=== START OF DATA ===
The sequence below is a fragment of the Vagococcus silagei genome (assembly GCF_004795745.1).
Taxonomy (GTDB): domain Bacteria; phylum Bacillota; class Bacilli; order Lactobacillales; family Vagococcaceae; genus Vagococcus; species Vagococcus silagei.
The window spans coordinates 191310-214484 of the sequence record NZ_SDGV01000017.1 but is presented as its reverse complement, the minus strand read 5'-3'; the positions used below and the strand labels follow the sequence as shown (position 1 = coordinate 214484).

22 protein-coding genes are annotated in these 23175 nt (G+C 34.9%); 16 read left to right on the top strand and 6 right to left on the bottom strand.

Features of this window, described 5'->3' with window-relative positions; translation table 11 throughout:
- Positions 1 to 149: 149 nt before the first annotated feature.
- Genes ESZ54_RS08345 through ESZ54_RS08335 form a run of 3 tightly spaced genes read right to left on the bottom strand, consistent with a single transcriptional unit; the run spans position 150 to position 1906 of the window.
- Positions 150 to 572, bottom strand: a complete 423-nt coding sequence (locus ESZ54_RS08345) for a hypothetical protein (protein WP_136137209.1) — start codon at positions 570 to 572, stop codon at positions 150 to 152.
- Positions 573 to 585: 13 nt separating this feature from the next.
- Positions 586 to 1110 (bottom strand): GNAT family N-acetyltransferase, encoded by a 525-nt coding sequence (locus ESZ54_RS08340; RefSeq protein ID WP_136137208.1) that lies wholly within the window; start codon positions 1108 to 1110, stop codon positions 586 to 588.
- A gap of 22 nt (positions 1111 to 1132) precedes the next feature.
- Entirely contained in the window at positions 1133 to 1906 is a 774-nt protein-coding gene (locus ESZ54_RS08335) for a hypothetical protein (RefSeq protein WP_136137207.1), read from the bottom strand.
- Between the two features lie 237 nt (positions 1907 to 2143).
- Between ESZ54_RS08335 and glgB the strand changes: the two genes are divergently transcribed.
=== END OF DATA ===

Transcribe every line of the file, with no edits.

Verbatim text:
The sequence below is a fragment of the Vagococcus silagei genome (assembly GCF_004795745.1).
Taxonomy (GTDB): domain Bacteria; phylum Bacillota; class Bacilli; order Lactobacillales; family Vagococcaceae; genus Vagococcus; species Vagococcus silagei.
The window spans coordinates 191310-214484 of the sequence record NZ_SDGV01000017.1 but is presented as its reverse complement, the minus strand read 5'-3'; the positions used below and the strand labels follow the sequence as shown (position 1 = coordinate 214484).

22 protein-coding genes are annotated in these 23175 nt (G+C 34.9%); 16 read left to right on the top strand and 6 right to left on the bottom strand.

Features of this window, described 5'->3' with window-relative positions; translation table 11 throughout:
- Positions 1 to 149: 149 nt before the first annotated feature.
- Genes ESZ54_RS08345 through ESZ54_RS08335 form a run of 3 tightly spaced genes read right to left on the bottom strand, consistent with a single transcriptional unit; the run spans position 150 to position 1906 of the window.
- Positions 150 to 572, bottom strand: a complete 423-nt coding sequence (locus ESZ54_RS08345) for a hypothetical protein (protein WP_136137209.1) — start codon at positions 570 to 572, stop codon at positions 150 to 152.
- Positions 573 to 585: 13 nt separating this feature from the next.
- Positions 586 to 1110 (bottom strand): GNAT family N-acetyltransferase, encoded by a 525-nt coding sequence (locus ESZ54_RS08340; RefSeq protein ID WP_136137208.1) that lies wholly within the window; start codon positions 1108 to 1110, stop codon positions 586 to 588.
- A gap of 22 nt (positions 1111 to 1132) precedes the next feature.
- Entirely contained in the window at positions 1133 to 1906 is a 774-nt protein-coding gene (locus ESZ54_RS08335) for a hypothetical protein (RefSeq protein WP_136137207.1), read from the bottom strand.
- Between the two features lie 237 nt (positions 1907 to 2143).
- Between ESZ54_RS08335 and glgB the strand changes: the two genes are divergently transcribed.